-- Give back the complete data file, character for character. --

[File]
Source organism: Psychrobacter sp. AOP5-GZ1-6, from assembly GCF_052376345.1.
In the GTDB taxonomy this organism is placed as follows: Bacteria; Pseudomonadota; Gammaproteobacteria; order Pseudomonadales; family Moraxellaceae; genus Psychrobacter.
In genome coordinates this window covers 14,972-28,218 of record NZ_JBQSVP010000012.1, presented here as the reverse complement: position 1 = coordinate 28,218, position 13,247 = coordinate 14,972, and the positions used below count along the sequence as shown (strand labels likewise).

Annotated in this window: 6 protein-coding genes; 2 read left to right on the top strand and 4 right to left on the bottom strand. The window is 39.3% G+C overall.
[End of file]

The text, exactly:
Source organism: Psychrobacter sp. AOP5-GZ1-6, from assembly GCF_052376345.1.
In the GTDB taxonomy this organism is placed as follows: Bacteria; Pseudomonadota; Gammaproteobacteria; order Pseudomonadales; family Moraxellaceae; genus Psychrobacter.
In genome coordinates this window covers 14,972-28,218 of record NZ_JBQSVP010000012.1, presented here as the reverse complement: position 1 = coordinate 28,218, position 13,247 = coordinate 14,972, and the positions used below count along the sequence as shown (strand labels likewise).

Annotated in this window: 6 protein-coding genes; 2 read left to right on the top strand and 4 right to left on the bottom strand. The window is 39.3% G+C overall.